As an analogy, imagine that you already have basic knowledge in math and finance. When should you buy a financial calculator, such as HP-12C? Only after five years of calculation amortization by hand? I doubt this would be the smartest choice. After all, you don’t have to become an expert bike runner before you can buy a bicycle.
In project management, some of the foundational concepts can be taught by using flip-charts, sticky notes and simple Excel spreadsheets. But you cannot teach people how to create a solid and realistic schedule and cost baselines without project management software. It is just not feasible. It is not that it is impossible. Actually, in the 1960s and 1970s, the Polaris and Apollo projects were planned without the help of software tools (nonexistent at the time). But planning for those projects took a long time.
Today, we live in a modern world in which the project life cycle is shorter. We manage multiple projects at the same time, and there is more volatility and uncertainty. Project managers have to evolve as well.
How to Implement PPM and EPM Tools
Project Portfolio Management or Enterprise Project Management is a corporate platform to manage portfolios, programs, projects and resources enterprise-wide. The PMO is ideally positioned to lead project management tool selection because it understands the big picture from different project managers, team members and business units. When assessing specific project management tools, take into consideration:
Depending on the size of the organization, you might prefer to execute a pilot before rolling out the tool to the entire organization. It is important to keep stakeholders engaged and informed by sharing:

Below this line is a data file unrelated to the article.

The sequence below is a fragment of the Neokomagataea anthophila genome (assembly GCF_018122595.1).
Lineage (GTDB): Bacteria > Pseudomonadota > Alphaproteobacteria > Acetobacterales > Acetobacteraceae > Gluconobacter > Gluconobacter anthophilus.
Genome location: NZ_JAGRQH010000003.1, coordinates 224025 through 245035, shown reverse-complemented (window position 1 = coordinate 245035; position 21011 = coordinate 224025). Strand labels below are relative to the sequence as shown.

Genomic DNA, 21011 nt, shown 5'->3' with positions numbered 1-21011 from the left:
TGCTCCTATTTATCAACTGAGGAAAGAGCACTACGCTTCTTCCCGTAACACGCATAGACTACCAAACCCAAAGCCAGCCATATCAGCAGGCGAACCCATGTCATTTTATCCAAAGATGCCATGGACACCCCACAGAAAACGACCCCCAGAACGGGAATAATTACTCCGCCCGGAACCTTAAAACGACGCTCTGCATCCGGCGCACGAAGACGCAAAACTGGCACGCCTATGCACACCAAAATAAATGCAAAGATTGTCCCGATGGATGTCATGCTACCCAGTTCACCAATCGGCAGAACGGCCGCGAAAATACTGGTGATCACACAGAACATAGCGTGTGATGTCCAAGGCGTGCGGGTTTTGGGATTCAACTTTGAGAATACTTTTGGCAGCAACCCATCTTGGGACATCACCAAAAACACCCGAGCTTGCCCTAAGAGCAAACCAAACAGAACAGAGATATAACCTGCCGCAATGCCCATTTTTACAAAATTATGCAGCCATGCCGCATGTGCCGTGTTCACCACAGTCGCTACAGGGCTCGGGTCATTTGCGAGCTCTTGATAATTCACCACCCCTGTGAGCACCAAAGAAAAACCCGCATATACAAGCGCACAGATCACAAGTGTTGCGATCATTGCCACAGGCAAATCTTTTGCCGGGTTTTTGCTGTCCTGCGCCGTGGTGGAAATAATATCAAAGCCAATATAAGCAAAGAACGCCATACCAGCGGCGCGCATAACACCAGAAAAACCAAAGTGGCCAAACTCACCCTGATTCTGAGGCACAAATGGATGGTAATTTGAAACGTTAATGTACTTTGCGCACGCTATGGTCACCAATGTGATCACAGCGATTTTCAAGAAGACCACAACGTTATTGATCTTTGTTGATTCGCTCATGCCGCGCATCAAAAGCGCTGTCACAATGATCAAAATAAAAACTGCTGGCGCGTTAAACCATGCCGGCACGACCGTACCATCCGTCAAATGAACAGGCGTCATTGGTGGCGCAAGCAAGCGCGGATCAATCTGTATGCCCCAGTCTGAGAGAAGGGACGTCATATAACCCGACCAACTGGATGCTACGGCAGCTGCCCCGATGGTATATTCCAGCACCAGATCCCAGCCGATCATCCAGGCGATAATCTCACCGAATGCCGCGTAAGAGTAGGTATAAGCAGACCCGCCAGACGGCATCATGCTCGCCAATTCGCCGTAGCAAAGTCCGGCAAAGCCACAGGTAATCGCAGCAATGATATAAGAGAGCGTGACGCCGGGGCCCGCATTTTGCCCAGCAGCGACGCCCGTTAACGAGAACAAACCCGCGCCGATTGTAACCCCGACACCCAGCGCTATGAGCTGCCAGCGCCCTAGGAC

A word of caution: Do not underestimate the effort needed to implement a project management tool enterprise-wide.
In the meantime, please leave your comments and questions below.
By Ramiro Rodrigues
In the 2009 film Knowing, a boy finds a time capsule filled with documents from decades ago. His father, an astrophysics professor, then discovers that the messages list some recent and impending major disasters, and even predict a global calamity in the near future.
Apocalyptic visions of an imminent end to the world have always brought joy to the film industry—but they bump into the same logical limitations that are still impossible to overcome. As far as we know, we do not have an effective technology capable of predicting the future. Whether it is related to weather forecasting, economics or sociology, we are not able to tell, at present, precisely what will happen at a specific moment in the future.
What we have always had is a great will to take a chance and get it right. Since the beginning of time, man has ventured to predict the future and, during these attempts, we’ve come up with an ocean of predictions that have been proven wrong. But we don't give up.